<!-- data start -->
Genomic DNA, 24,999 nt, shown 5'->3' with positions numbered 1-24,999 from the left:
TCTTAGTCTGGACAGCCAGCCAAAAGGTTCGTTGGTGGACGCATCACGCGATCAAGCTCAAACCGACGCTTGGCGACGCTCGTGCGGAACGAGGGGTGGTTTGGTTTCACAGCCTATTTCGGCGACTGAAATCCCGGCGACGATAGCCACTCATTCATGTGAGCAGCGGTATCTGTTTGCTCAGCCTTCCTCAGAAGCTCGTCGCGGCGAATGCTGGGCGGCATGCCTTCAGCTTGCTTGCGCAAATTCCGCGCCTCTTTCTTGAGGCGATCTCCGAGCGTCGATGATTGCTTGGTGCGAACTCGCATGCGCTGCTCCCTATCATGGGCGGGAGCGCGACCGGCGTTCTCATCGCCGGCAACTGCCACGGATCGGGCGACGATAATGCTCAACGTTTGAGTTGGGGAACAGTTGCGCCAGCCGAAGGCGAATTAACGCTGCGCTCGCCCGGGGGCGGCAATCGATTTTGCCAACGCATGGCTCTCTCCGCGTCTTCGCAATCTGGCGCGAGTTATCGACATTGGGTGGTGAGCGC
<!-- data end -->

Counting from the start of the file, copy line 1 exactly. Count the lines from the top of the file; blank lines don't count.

Genomic DNA, 24,999 nt, shown 5'->3' with positions numbered 1-24,999 from the left: